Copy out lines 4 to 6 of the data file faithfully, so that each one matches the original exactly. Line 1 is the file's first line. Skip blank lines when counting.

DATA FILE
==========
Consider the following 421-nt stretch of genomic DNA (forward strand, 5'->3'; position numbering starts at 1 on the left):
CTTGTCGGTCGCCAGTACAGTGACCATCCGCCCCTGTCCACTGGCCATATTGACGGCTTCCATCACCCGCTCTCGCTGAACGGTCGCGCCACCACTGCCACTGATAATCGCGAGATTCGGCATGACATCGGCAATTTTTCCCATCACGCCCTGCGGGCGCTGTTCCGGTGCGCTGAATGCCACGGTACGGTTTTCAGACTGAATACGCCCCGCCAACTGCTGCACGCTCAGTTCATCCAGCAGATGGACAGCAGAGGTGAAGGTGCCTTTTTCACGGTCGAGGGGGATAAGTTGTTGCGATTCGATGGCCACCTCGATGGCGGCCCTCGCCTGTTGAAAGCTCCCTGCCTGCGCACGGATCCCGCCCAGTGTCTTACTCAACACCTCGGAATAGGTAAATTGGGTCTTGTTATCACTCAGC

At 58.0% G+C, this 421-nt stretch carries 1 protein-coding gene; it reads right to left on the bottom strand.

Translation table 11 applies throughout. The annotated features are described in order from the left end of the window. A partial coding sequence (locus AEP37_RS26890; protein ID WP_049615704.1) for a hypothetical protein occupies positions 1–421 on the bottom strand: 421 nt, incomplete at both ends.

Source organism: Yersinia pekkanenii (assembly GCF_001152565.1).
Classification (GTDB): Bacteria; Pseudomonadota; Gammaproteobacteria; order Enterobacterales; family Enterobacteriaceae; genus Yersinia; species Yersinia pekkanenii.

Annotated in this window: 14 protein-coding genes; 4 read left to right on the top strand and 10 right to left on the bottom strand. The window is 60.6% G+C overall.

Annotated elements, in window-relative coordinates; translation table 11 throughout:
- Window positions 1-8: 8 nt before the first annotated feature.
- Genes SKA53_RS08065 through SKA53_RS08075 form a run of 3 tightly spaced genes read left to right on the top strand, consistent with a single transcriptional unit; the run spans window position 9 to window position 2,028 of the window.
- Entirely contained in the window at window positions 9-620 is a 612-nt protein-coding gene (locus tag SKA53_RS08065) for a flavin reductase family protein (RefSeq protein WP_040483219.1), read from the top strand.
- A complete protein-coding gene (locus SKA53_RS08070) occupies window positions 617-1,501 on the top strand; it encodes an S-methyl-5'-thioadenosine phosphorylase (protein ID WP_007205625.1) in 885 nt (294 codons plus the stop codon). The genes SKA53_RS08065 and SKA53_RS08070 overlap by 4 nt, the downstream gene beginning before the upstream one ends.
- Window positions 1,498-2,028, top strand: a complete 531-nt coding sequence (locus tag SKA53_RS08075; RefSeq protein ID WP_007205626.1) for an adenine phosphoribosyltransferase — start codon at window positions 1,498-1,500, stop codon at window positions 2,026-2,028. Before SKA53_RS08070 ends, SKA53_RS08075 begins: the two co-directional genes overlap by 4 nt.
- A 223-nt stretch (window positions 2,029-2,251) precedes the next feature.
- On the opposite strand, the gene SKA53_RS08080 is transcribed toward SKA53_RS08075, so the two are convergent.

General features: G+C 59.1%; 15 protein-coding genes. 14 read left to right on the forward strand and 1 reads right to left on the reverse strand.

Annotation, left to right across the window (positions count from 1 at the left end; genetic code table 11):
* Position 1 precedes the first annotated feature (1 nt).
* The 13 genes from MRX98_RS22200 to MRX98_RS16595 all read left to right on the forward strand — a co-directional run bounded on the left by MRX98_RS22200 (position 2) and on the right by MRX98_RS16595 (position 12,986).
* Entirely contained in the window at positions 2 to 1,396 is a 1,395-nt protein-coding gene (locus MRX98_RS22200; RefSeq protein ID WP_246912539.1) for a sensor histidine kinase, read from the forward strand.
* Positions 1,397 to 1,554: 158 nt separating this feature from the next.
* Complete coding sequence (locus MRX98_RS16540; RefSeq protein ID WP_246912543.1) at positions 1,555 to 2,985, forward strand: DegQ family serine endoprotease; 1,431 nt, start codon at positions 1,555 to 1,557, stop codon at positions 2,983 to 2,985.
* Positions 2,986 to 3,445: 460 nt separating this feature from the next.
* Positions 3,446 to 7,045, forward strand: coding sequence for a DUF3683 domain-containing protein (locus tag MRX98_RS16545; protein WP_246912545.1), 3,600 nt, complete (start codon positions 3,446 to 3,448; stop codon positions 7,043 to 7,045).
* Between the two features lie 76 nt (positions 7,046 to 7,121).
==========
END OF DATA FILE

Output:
Translation table 11 applies throughout. The annotated features are described in order from the left end of the window. A partial coding sequence (locus AEP37_RS26890; protein ID WP_049615704.1) for a hypothetical protein occupies positions 1–421 on the bottom strand: 421 nt, incomplete at both ends.

Source organism: Yersinia pekkanenii (assembly GCF_001152565.1).
Classification (GTDB): Bacteria; Pseudomonadota; Gammaproteobacteria; order Enterobacterales; family Enterobacteriaceae; genus Yersinia; species Yersinia pekkanenii.